Group plans that are part of union negotiations can be another roadblock that employers can encounter in fully vetting all plan and benefit strategies. Employers may need to carefully examine what factors could potentially impact their strategic decisions when it comes to finding solutions that effectively reduce long-term retiree medical costs.
Leverage the Individual Marketplace
Ultimately, leveraging the individual Medicare marketplace supported by a private exchange is the strategy most likely to result in significant immediate and long-term savings for retirees.
Often, local, unique plans available in the individual marketplace are optimal financially from both a retiree and employer perspective. For example, a dollar in the group structure could be worth 70 cents in the individual market, simply due to individual market efficiencies.
Because of the significantly larger risk pool in the individual market (over 50 million retirees) those individual market plans are competing for significant numbers of retirees, which drives economies of scale that all retirees can benefit from. With the influx of significant numbers of new retirees every day into the individual market, plans in the individual marketplace also include a younger, healthier risk pool that drives down premiums, relative to group-based strategies offering coverage to an older, unhealthier employer risk pool.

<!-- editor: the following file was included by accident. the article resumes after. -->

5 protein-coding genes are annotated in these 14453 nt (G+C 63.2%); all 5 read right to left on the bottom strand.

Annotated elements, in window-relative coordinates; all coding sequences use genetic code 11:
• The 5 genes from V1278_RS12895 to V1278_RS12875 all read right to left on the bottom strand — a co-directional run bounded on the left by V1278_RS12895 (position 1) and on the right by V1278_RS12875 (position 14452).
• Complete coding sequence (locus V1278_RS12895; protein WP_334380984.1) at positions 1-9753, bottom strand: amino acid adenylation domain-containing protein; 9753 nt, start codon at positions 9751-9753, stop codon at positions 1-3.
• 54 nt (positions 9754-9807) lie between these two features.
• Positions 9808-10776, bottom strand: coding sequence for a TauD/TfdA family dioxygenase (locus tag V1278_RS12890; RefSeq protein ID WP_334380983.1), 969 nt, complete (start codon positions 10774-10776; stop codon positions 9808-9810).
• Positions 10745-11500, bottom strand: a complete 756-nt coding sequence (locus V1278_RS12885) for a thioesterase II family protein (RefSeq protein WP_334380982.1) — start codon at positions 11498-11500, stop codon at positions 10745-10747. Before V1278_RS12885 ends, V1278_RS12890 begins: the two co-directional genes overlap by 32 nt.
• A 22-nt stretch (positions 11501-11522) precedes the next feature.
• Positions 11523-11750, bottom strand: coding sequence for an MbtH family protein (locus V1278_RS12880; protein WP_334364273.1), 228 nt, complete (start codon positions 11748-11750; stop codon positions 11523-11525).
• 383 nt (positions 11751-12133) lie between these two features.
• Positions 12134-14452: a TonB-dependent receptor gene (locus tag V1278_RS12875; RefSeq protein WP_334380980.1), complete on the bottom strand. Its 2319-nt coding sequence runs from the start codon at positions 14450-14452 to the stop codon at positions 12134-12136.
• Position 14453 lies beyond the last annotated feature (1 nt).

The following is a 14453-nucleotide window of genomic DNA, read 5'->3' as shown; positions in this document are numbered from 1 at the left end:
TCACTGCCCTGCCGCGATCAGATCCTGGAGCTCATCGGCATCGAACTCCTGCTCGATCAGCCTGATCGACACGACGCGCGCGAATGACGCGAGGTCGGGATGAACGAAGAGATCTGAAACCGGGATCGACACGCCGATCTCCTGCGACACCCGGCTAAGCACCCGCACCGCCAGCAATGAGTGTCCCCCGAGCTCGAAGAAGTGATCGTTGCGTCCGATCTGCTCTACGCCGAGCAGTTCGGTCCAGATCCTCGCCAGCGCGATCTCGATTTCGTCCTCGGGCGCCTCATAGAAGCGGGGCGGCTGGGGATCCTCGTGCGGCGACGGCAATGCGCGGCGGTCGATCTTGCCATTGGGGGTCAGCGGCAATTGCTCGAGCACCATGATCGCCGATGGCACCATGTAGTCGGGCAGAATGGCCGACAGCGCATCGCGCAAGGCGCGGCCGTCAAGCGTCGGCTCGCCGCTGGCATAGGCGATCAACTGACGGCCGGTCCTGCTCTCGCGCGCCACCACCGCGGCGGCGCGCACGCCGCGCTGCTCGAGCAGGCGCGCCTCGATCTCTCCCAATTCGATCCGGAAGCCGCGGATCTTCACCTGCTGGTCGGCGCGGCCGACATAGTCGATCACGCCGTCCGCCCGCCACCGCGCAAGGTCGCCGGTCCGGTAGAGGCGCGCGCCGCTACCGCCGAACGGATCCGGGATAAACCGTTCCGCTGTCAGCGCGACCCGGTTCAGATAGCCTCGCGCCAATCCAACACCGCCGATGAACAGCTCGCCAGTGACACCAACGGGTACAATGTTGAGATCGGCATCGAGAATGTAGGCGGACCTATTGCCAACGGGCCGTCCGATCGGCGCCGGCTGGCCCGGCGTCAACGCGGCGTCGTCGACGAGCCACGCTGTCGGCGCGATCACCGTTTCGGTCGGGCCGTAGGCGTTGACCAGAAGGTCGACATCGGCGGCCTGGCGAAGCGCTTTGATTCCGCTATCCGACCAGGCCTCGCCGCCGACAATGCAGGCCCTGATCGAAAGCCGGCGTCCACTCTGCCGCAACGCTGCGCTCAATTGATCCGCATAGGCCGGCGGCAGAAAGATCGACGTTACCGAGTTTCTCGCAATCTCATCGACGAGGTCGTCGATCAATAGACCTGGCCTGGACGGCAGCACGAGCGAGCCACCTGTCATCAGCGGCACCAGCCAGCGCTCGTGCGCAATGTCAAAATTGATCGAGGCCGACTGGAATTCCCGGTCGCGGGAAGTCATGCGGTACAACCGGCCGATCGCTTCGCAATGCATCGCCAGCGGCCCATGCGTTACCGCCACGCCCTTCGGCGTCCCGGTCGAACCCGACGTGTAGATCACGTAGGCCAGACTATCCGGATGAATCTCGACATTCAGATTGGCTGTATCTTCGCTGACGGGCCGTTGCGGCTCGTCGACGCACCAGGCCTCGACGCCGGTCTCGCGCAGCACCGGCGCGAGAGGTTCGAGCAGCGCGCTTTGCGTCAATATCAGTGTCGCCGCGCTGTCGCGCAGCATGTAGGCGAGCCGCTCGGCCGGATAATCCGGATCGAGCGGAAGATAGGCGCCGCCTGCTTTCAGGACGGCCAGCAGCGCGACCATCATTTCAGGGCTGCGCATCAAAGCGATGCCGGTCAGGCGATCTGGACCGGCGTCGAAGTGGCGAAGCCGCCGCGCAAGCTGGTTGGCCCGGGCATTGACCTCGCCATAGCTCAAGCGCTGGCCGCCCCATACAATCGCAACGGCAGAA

These plans also benefit from increased competition in the marketplace that spurs innovation in health care delivery, which drives down cost. Effective health care cost management strategies in Medicare Advantage and Medicare Part D plans contribute to the reduced costs of these plans as well. All of these factors lead to a potential 20 percent to 50 percent efficiency opportunity in the open market.
To help reduce the immediate and longer-term cost burdens that retirees face when it comes to their medical benefits, employers need to create a comprehensive strategy that takes their specific retirees’ needs into account and leverages all strategy alternatives available that will result in cost savings for their retired employees. In many cases, an individual market-based strategy supported by a private exchange will drive optimal cost and value for both plan sponsors and retirees.